The Hospital Consultant’s Day

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Just like GPs hospital doctors work long hours. Most of their work takes place on the ward, in the outpatient clinic or in an office. The day usually extends from about 8.30am to 6.30pm at night. Often, when ‘On Call’ hours may be much longer. Occasionally hospital doctors travel to help out in outside clinics, outpatients in nearby hospitals or occasionally working with GPs in their surgeries.

Medicine in hospitals falls into separate divisions. Medical specialties include general medicine, lung disease, kidney disease, liver disease, allergy, diabetes, or infectious diseases. Surgery tends to be organised separately into specialist subjects such as orthopaedics, gynaecology, ear, nose, and throat, (ENT), neurosurgery and urology.

The responsible doctor is the consultant who heads a team of trainee and staff doctors and works closely with nursing staff. His or her working week is divided into sessions of 4-6 hours depending on the circumstances. Often the day starts with a multidisciplinary team meeting, continues with a ward round seeing 40-50 inpatients, followed by lengthy administration carrying through the decisions made on each patient on the ward. Later will come the outpatient clinic seeing 30-40 outpatients followed again by dictation of notes and letters, phone calls and emails.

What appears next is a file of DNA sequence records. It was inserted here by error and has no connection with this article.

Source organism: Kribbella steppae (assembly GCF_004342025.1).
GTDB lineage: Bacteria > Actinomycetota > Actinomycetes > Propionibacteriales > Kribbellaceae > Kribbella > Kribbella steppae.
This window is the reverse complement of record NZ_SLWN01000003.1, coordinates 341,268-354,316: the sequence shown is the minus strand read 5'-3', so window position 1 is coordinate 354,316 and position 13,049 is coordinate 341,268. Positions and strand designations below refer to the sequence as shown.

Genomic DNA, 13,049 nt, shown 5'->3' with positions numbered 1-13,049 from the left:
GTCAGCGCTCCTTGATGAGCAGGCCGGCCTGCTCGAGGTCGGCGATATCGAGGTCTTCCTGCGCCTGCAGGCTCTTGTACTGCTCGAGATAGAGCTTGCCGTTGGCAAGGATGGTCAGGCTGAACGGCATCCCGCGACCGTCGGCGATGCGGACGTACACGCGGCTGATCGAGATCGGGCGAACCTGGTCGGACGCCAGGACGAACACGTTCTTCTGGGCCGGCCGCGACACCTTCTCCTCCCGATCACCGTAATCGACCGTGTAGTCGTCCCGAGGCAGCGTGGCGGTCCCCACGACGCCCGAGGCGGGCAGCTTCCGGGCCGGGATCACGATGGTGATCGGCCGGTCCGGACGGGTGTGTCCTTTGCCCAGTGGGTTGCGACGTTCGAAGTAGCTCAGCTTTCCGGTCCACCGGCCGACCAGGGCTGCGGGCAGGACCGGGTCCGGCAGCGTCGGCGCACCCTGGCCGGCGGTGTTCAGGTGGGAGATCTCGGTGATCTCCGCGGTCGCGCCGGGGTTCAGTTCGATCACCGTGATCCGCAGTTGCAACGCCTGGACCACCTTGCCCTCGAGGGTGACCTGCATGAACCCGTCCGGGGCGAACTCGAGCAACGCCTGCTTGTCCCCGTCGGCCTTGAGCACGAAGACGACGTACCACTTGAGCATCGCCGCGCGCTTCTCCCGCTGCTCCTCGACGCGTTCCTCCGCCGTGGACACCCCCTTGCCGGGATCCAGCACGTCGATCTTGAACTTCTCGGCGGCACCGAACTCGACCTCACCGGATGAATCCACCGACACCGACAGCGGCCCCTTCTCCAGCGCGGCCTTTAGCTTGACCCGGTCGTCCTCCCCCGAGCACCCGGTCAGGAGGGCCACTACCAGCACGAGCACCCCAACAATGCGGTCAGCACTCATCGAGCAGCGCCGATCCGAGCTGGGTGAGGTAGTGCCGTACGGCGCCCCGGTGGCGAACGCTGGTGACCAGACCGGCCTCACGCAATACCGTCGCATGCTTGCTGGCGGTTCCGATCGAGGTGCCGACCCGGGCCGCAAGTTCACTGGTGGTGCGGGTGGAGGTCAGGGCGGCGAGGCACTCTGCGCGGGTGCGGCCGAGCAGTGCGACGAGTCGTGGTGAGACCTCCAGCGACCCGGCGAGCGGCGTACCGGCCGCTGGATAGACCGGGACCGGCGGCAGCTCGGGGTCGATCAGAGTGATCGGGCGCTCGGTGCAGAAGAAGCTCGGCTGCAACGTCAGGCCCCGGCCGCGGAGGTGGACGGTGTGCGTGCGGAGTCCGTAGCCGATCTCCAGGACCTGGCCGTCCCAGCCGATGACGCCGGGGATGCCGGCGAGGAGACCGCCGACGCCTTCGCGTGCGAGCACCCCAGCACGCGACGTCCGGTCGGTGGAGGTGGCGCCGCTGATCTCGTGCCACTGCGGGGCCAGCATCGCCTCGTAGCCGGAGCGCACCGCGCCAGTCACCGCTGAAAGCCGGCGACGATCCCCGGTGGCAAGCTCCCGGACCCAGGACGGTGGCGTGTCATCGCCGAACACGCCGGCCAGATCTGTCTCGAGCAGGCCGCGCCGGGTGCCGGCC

Doctors need to communicate. They need to talk to patients and their families, share information and instructions with other healthcare staff, both junior doctors and nurses, discuss cases with fellow consultants, write or phone GPs, and work with administrative staff, secretaries, and receptionists.

A pivotal part of the work of any team in hospital medicine today is the multi-disciplinary team meeting or MDT. Once a week (and sometimes more) the whole team of involved specialists and their staff assembles to review the new cases, examine the pathological findings, share the scans and x-rays, discuss the case management, make decisions about treatment, and discuss the personal or family background of the patient. The sharing of expertise and experience from each different discipline educates all the participants and ensures that standards and guidelines are upheld in each case.

The doctor in charge of your case in the hospital has many responsibilities. He or she must read and keep their knowledge up to date, must work well in a team in the best interests of each patient and adhere to professional standards.

Ward rounds differ in their organisation. Some teams meet in the ward meeting-room and discuss each inpatient before going to the bedside. Others progress steadily round the patients in their beds discussing the cases as they go. For patients this can be quite intimidating. But be prepared. Have a friend or family member with you, if possible, make notes and ask questions. Everyone present has your welfare in mind and you are an important member of the ‘team’!

After the ward round if you have any questions make sure you check with the senior nurse or a junior doctor as to what was agreed and what happens next. Doctors take it in turns on a rota to be ‘on call’ and offer advice and support to the staff working in Accident and Emergency (A&E). Usually for one full day per week the consultant and their team attend the clinical problems in A&E as well as their daily workload. Delays are almost inevitable unless this work pattern changes. Patients who need admission to the hospital come in under their care. When A&E is busy it can be a real challenge to see everyone who is ill and sort out their care under tremendous time pressure. The doctor who sees you in the evening has probably been working all day. If you are kept waiting spare a thought for them too!

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